Working together for standards The Web Standards Project

The New York State Attorney General’s Office [published a press release][1] this Thursday announcing that [Priceline][2] and [Ramada][3] had agreed to make their sites more accessible to visually impaired visitors:

>Under the terms of the agreements, the companies will implement a range of accessibility standards authored by the Web Accessibility Initiative (“WAI”) of the World Wide Web Consortium (“W3C”), an organization that recommends Internet standards. For instance, graphics and images must have comprehensible labels, tables must have appropriately placed row and column headers, and edit fields (boxes where the Internet user inputs information) which must be labeled to indicate which information is requested. The companies must also implement a wide variety of other initiatives, based on guidelines authored by the W3C.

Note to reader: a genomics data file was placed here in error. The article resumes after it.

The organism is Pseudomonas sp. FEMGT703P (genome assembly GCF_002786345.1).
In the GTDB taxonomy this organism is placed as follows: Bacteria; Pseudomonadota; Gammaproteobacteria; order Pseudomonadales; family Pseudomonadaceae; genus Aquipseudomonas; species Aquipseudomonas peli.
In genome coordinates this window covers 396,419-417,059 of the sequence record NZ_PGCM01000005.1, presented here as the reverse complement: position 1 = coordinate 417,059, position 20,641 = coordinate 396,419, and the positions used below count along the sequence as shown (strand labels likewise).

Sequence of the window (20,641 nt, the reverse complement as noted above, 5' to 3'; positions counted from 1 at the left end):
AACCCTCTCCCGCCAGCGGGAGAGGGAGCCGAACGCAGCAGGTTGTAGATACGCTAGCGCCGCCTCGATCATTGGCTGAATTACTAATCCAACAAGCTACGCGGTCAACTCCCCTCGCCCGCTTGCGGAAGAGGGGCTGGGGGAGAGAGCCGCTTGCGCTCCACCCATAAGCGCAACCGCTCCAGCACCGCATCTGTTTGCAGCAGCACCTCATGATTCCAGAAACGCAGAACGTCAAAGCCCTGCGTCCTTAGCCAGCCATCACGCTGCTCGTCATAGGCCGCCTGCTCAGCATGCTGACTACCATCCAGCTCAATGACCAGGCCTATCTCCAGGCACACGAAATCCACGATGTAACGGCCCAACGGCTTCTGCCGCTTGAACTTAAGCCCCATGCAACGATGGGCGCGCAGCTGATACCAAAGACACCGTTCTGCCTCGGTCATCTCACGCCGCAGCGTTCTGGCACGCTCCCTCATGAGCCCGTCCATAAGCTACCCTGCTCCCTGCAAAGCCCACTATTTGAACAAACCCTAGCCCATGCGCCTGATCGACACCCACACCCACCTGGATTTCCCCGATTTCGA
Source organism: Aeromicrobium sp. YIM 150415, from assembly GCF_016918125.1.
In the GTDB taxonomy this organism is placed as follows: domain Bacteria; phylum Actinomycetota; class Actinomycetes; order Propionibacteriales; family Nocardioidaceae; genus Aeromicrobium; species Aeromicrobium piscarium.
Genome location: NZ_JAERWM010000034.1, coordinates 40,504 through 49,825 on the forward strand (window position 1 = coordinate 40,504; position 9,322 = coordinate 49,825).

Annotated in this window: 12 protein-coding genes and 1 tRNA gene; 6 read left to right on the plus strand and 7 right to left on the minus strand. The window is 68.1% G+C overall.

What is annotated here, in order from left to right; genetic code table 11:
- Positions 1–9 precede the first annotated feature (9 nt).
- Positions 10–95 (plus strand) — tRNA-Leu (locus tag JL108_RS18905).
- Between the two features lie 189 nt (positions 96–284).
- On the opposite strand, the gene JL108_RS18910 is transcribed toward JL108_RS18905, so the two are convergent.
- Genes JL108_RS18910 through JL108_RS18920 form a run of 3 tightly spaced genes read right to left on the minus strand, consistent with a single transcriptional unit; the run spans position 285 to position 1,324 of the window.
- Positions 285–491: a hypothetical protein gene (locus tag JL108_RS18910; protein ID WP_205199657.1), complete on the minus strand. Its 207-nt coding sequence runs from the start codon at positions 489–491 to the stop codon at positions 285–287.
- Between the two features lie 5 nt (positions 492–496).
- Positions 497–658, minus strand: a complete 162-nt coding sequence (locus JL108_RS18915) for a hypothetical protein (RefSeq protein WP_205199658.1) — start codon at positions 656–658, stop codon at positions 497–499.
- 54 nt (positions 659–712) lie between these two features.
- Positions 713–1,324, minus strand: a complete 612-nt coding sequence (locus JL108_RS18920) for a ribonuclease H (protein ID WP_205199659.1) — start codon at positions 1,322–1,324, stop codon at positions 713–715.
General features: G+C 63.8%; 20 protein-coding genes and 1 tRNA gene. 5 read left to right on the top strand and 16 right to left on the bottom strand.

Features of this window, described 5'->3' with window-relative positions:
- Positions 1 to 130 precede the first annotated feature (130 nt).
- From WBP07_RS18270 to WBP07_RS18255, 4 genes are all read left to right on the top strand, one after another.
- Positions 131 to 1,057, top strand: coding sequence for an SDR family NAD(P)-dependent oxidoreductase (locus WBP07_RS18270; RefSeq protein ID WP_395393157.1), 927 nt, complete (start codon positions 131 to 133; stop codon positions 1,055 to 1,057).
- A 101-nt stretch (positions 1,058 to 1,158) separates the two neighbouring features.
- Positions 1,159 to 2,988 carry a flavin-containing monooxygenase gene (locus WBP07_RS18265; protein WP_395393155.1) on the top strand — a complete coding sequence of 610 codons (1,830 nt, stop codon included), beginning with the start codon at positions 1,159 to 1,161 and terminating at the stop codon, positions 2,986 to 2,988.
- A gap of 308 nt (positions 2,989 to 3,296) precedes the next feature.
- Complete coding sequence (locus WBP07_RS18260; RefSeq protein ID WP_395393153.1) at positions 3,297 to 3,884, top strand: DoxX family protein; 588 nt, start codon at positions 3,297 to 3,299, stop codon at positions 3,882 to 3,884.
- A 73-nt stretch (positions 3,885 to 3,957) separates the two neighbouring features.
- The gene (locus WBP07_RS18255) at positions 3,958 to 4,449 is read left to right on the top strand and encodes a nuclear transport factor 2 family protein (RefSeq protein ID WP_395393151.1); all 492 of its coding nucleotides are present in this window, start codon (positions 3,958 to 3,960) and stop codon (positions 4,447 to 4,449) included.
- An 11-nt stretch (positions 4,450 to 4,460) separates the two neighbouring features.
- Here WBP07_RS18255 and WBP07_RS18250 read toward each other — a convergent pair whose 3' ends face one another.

These settlements follow investigations over the last couple of years into the sites’ compliance with the provisions of the ADA, which the New York AG alleges that they must adhere to as “places of public accommodation.” It is important to note that, under the terms of the settlements, neither company admits that the allegation is correct, and they are making the changes voluntarily in order to prevent the state from filing suit.

Who knows? Maybe Priceline visitors will even be able to choose between William Shatner and Leonard Nimoy voices.

\[And belated thanks to Chip Adams for the pointer.\]

“Spitzer Agreement to Make Web Sites Accessible to the Blind and Visually Impaired”

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